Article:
coming out · Contemporary · diverse characters · lgbtqia content · mental health · own voices author · young adult

REVIEW: Stay Gold by Tobly McSmith

The Official Description: Debut author Tobly McSmith delivers a coming-of-age teen love story about a transgender boy who’s going stealth at his new Texas high school and a cisgender girl who is drawn to him, even as she’s counting down the days until graduation. Perfect for fans of David Levithan, Becky Albertalli, and Jenny Han.

Pony just wants to fly under the radar during senior year. Tired from all the attention he got at his old school after coming out as transgender, he’s looking for a fresh start at Hillcrest High. But it’s hard to live your best life when the threat of exposure lurks down every hallway and in every bathroom.

Georgia is beginning to think there’s more to life than cheerleading. She plans on keeping a low profile until graduation…which is why she promised herself that dating was officially a no-go this year.

Then, on the very first day of school, the new guy and the cheerleader lock eyes. How is Pony supposed to stay stealth when he wants to get close to a girl like Georgia? How is Georgia supposed to keep her promise when sparks start flying with a boy like Pony?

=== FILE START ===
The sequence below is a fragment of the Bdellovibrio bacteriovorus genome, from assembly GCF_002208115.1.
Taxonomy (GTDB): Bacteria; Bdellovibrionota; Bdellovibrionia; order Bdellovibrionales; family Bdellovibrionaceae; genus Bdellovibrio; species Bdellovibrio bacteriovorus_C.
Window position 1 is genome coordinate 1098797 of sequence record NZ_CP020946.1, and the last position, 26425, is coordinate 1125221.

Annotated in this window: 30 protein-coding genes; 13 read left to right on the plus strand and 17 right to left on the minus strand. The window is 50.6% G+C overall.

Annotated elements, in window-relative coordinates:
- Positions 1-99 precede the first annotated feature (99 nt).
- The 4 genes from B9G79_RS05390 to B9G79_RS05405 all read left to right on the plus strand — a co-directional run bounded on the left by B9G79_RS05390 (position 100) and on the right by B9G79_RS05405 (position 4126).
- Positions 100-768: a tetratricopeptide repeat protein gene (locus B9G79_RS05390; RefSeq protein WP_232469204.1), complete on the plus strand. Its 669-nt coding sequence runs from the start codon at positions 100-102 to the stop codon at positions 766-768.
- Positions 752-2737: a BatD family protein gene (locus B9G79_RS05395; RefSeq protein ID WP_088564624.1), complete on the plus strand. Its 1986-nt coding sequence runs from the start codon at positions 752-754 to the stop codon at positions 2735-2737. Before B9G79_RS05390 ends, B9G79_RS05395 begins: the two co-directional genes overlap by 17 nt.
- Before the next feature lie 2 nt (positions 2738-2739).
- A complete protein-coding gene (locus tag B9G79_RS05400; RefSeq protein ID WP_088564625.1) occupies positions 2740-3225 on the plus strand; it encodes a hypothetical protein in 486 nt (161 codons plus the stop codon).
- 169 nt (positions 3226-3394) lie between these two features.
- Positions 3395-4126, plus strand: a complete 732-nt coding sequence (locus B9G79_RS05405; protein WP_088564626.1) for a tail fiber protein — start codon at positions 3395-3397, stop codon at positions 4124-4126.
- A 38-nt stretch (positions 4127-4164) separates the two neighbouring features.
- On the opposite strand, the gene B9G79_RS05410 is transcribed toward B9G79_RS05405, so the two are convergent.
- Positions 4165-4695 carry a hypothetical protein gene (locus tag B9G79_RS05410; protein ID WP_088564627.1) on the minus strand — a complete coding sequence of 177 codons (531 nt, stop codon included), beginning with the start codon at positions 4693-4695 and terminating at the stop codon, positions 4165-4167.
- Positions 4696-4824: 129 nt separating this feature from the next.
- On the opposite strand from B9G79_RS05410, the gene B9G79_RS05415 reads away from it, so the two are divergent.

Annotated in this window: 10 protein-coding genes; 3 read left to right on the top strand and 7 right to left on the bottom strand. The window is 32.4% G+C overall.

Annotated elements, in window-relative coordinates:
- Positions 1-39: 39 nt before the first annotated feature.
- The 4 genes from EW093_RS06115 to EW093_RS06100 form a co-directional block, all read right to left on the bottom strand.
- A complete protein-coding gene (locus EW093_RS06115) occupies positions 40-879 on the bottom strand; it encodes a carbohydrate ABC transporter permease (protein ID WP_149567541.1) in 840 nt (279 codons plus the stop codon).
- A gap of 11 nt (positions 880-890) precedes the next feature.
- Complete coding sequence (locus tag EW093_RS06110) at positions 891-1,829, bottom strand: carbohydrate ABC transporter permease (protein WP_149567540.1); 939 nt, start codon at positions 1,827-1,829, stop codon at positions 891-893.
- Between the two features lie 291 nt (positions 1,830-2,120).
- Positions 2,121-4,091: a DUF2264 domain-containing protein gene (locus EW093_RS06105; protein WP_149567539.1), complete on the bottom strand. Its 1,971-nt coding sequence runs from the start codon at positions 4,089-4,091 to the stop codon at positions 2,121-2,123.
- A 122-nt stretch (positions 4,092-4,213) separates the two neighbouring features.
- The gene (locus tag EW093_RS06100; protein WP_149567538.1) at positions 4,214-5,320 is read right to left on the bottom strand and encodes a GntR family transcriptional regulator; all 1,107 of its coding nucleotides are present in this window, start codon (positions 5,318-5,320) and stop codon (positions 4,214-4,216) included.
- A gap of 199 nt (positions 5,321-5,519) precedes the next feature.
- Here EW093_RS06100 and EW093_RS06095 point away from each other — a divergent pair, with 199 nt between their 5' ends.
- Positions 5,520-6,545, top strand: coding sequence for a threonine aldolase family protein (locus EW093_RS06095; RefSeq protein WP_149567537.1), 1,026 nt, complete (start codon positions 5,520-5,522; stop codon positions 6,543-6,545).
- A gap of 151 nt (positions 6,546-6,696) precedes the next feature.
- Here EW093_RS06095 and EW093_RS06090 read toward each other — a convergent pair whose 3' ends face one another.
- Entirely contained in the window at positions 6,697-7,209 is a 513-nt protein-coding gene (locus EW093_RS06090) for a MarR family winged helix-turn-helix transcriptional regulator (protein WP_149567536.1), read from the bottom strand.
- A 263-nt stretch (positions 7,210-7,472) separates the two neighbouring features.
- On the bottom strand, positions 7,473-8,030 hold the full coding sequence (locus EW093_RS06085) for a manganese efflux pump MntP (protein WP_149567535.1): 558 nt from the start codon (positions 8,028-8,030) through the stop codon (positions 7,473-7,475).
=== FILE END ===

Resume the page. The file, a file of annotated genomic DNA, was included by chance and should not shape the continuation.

Funny and poignant, clear-eyed and hopeful, Stay Gold is a story about finding love—and finding yourself.

Just the facts: Trans character, high school romance, coming out

“Stay Gold” is sweet and challenging in the best ways – Kinzie Things

My thoughts bit:  Pony is a transgender young man on his way to a new high school. He sees it as his opportunity to start fresh as the man he’s always known that he is. On the very first day as Pony walks up the stairs to the front door of his new school, he spots Georgia through the crowd. Georgia is a cheerleader and is beginning her senior year of not-dating in her uniform surrounded by her friends. When their eyes lock the direction of both of their lives changes.